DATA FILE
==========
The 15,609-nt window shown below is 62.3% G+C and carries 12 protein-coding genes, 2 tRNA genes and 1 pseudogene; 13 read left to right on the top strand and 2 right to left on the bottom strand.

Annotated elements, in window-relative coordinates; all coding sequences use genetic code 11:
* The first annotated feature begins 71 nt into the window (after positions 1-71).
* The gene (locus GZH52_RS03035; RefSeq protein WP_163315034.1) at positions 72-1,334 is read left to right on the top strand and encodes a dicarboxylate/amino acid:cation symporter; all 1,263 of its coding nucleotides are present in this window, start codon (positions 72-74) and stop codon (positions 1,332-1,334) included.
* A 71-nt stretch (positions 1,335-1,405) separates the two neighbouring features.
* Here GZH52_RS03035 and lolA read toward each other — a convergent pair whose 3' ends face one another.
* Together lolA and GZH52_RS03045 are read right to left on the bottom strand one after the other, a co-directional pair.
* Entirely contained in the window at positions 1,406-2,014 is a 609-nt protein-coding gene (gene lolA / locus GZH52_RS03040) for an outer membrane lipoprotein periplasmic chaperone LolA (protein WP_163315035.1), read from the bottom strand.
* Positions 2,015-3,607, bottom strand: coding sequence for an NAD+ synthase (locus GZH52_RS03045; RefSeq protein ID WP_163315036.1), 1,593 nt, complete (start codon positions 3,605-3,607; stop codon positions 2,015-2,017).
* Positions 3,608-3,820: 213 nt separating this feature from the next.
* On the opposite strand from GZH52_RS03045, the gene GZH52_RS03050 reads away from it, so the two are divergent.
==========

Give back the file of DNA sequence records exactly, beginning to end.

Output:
The 15,609-nt window shown below is 62.3% G+C and carries 12 protein-coding genes, 2 tRNA genes and 1 pseudogene; 13 read left to right on the top strand and 2 right to left on the bottom strand.

Annotated elements, in window-relative coordinates; all coding sequences use genetic code 11:
* The first annotated feature begins 71 nt into the window (after positions 1-71).
* The gene (locus GZH52_RS03035; RefSeq protein WP_163315034.1) at positions 72-1,334 is read left to right on the top strand and encodes a dicarboxylate/amino acid:cation symporter; all 1,263 of its coding nucleotides are present in this window, start codon (positions 72-74) and stop codon (positions 1,332-1,334) included.
* A 71-nt stretch (positions 1,335-1,405) separates the two neighbouring features.
* Here GZH52_RS03035 and lolA read toward each other — a convergent pair whose 3' ends face one another.
* Together lolA and GZH52_RS03045 are read right to left on the bottom strand one after the other, a co-directional pair.
* Entirely contained in the window at positions 1,406-2,014 is a 609-nt protein-coding gene (gene lolA / locus GZH52_RS03040) for an outer membrane lipoprotein periplasmic chaperone LolA (protein WP_163315035.1), read from the bottom strand.
* Positions 2,015-3,607, bottom strand: coding sequence for an NAD+ synthase (locus GZH52_RS03045; RefSeq protein ID WP_163315036.1), 1,593 nt, complete (start codon positions 3,605-3,607; stop codon positions 2,015-2,017).
* Positions 3,608-3,820: 213 nt separating this feature from the next.
* On the opposite strand from GZH52_RS03045, the gene GZH52_RS03050 reads away from it, so the two are divergent.